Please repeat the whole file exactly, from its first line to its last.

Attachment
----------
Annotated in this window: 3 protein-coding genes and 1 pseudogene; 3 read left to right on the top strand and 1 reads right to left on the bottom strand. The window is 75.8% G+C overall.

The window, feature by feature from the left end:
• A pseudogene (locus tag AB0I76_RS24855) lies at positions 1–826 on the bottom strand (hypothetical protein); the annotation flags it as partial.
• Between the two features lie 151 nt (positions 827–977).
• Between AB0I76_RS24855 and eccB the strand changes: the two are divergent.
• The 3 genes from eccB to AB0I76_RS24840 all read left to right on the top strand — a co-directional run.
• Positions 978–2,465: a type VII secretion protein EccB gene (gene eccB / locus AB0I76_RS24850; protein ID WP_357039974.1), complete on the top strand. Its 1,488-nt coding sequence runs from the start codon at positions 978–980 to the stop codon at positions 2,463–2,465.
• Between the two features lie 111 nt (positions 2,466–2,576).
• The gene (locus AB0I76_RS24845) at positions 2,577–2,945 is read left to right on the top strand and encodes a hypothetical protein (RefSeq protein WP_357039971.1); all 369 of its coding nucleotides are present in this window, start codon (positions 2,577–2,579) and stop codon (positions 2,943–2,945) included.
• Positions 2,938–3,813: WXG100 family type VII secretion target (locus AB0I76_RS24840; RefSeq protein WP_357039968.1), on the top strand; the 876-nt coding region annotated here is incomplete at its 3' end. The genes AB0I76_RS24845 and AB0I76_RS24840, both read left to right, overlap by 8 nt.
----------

Annotated in this window: 3 protein-coding genes and 1 pseudogene; 3 read left to right on the top strand and 1 reads right to left on the bottom strand. The window is 75.8% G+C overall.

The window, feature by feature from the left end:
• A pseudogene (locus tag AB0I76_RS24855) lies at positions 1–826 on the bottom strand (hypothetical protein); the annotation flags it as partial.
• Between the two features lie 151 nt (positions 827–977).
• Between AB0I76_RS24855 and eccB the strand changes: the two are divergent.
• The 3 genes from eccB to AB0I76_RS24840 all read left to right on the top strand — a co-directional run.
• Positions 978–2,465: a type VII secretion protein EccB gene (gene eccB / locus AB0I76_RS24850; protein ID WP_357039974.1), complete on the top strand. Its 1,488-nt coding sequence runs from the start codon at positions 978–980 to the stop codon at positions 2,463–2,465.
• Between the two features lie 111 nt (positions 2,466–2,576).
• The gene (locus AB0I76_RS24845) at positions 2,577–2,945 is read left to right on the top strand and encodes a hypothetical protein (RefSeq protein WP_357039971.1); all 369 of its coding nucleotides are present in this window, start codon (positions 2,577–2,579) and stop codon (positions 2,943–2,945) included.
• Positions 2,938–3,813: WXG100 family type VII secretion target (locus AB0I76_RS24840; RefSeq protein WP_357039968.1), on the top strand; the 876-nt coding region annotated here is incomplete at its 3' end. The genes AB0I76_RS24845 and AB0I76_RS24840, both read left to right, overlap by 8 nt.